# Combining Chinese, Japanese and Korean text with xeCJK

When combining Chinese, Japanese and Korean text in a document, is there a way to define individual fonts for the respective characters? Especially for Korean, since few fonts support Cn/Jp AND Korean. Right now I'm using a little workaround by wrapping all Korean text in \texttt{} and setting the font with \setCJKmonofont.

\usepackage{xeCJK}
\setCJKmainfont{Hiragino Mincho Pro} % for Cn & Jp
\setCJKmonofont{AppleMyungjo} % for Kr

\newcommand\cn[1]{\textnormal{#1}}
\newcommand\jp[1]{\textnormal{#1}}
\newcommand\kr[1]{\texttt{#1}}

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Well, you can freely use \setCJKfamilyfont to define as many fonts as you need. And you can use \CJKfamily to change the font. This is quite similar to the way you have used.

On the other hand, current xeCJK does not have the ability to define different fonts for Chinese, Japanese and Korean individually. In fact, the three languages shares a lot of characters, and it is impossilbe to distinguish which language it is automatically.

An alternative solution is, use fallback option of xeCJK to define a main font (for Chinese & Japanese) and its fallback font (for Korean). For example,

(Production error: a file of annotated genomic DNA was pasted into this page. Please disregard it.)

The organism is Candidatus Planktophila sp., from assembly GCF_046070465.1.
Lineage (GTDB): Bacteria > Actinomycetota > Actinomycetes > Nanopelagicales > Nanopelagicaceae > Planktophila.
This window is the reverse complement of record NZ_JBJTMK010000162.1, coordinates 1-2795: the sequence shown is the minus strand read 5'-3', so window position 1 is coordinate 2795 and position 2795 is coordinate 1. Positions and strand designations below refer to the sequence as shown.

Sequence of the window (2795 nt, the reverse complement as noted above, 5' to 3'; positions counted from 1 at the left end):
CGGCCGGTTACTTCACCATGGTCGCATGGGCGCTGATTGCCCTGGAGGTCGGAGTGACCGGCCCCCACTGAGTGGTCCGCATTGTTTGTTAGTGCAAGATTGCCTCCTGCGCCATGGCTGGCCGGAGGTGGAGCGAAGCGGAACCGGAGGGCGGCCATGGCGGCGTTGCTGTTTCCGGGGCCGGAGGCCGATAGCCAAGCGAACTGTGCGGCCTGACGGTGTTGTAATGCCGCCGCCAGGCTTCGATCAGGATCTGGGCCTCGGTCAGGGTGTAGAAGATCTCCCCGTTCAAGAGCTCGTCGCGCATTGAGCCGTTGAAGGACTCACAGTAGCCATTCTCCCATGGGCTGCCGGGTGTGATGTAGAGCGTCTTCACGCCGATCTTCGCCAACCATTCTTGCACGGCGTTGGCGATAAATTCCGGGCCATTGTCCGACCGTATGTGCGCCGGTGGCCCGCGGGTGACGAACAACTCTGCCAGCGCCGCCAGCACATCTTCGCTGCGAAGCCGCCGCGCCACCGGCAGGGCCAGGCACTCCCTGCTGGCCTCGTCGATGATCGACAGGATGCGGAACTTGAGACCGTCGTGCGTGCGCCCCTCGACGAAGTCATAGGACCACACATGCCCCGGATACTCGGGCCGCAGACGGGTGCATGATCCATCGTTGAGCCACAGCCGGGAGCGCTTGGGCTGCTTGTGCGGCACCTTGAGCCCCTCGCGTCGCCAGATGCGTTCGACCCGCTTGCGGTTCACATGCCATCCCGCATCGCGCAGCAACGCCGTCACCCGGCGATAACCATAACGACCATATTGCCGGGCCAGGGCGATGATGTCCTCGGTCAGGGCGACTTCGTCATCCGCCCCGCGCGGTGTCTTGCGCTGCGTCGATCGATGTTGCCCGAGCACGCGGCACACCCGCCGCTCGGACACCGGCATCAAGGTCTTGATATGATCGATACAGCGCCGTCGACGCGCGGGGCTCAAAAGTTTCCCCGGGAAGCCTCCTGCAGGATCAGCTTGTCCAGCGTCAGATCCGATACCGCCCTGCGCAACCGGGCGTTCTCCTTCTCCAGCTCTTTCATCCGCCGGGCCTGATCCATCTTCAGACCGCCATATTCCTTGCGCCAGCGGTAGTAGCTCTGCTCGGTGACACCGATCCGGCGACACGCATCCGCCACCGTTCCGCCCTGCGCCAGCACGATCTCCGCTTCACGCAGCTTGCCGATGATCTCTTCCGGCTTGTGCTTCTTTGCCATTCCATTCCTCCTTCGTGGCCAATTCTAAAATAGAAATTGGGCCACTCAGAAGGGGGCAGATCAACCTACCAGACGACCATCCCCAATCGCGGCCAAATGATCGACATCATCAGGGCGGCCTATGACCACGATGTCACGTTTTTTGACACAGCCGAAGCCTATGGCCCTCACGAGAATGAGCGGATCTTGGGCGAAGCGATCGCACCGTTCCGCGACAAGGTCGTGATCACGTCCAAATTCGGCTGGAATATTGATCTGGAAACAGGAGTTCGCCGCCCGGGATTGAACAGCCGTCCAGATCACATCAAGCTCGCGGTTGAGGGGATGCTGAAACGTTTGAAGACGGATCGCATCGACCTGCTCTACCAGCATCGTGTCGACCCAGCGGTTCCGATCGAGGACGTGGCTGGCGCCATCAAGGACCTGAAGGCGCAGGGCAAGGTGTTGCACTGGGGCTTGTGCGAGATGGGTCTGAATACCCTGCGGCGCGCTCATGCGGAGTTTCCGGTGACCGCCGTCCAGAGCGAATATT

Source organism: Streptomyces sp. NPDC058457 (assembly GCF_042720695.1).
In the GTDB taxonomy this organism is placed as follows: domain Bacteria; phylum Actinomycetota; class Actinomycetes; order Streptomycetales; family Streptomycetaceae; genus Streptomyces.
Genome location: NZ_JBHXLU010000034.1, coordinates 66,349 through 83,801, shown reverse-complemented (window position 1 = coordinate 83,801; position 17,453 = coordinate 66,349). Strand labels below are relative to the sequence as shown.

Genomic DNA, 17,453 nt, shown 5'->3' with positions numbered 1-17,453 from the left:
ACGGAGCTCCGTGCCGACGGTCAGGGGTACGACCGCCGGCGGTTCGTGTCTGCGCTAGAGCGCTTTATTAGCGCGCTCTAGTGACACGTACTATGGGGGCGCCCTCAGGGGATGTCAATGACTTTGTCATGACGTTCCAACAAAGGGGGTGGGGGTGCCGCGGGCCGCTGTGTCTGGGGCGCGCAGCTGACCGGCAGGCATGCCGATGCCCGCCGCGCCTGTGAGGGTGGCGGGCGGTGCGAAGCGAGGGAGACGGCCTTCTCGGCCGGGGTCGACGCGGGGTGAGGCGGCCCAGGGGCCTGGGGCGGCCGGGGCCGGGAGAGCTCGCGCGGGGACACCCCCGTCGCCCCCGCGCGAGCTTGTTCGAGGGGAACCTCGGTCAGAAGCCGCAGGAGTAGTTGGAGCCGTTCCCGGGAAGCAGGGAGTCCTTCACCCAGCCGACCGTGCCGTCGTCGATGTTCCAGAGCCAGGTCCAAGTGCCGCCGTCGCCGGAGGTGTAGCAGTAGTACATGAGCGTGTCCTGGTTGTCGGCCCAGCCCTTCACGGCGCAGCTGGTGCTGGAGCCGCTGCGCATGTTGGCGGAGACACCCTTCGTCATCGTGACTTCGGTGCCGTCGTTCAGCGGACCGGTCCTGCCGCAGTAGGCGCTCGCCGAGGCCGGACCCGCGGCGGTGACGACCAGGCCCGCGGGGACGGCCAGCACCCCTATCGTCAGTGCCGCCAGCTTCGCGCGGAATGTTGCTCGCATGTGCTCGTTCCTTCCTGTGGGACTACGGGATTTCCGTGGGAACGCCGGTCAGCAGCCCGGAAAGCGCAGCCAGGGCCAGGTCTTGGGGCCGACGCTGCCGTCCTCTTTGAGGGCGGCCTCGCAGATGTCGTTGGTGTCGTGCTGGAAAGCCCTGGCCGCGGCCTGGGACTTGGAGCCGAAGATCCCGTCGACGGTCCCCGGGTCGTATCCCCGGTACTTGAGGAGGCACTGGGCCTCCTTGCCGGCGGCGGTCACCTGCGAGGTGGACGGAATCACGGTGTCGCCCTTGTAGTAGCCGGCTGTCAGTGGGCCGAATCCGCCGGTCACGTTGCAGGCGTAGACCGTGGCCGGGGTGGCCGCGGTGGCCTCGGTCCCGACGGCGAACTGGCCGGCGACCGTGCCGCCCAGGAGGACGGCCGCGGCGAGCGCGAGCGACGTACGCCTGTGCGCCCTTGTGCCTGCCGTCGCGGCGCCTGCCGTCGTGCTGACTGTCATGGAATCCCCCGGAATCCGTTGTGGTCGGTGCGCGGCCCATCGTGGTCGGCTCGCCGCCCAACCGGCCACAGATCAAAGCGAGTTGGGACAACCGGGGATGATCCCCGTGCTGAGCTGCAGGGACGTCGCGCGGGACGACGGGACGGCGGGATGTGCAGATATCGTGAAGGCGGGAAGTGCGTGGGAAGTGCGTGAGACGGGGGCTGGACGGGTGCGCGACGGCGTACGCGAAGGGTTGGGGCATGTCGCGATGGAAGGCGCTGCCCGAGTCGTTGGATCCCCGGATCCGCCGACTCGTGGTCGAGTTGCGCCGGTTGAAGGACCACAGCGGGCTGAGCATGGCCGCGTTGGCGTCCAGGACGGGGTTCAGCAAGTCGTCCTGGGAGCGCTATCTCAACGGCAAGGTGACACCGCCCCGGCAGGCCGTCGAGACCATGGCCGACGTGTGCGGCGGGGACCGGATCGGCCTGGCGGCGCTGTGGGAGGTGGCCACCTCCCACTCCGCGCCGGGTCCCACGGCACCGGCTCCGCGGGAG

\documentclass{article}
\usepackage[fallback]{xeCJK}[2011/05/01 v2.3.19]
% Fonts available on windows
\setCJKmainfont{SimSun}
\setCJKfallbackfamilyfont{\CJKrmdefault}{Batang}

\begin{document}

こんにちは

여보세요
\end{document}


However, for serious typesetting, the result using fallback font option is questionable. Some glyphs looks quite different among the three countries. A glyph in a Chinese font may be wrong in Korean or Japanese, and vice versa. Thus, a proper way is still change the font manually:

\documentclass{article}
\usepackage{xeCJK}[2011/05/20 v2.4.1]
\setCJKfamilyfont{zhrm}{SimSun}
\setCJKfamilyfont{jarm}{MS Mincho}
\setCJKfamilyfont{korm}{Batang}


\begin{document}
{\Chinese 你好}

{\Japanese こんにちは}

{\Korean 여보세요}
\end{document}

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 This works, but I get square boxes for the Korean text using Baekmuk Batang (ttf-baekmuk package in Arch Linux). Curiously, if I use the \setCJKmainfont[Mapping=tex-text]{Baekmuk Batang} command by itself, XeTeX can output the correct glyphs just fine --- I would use this command all the time, if it weren't for the restriction that it can only be in the preamble. – opert 1 hour ago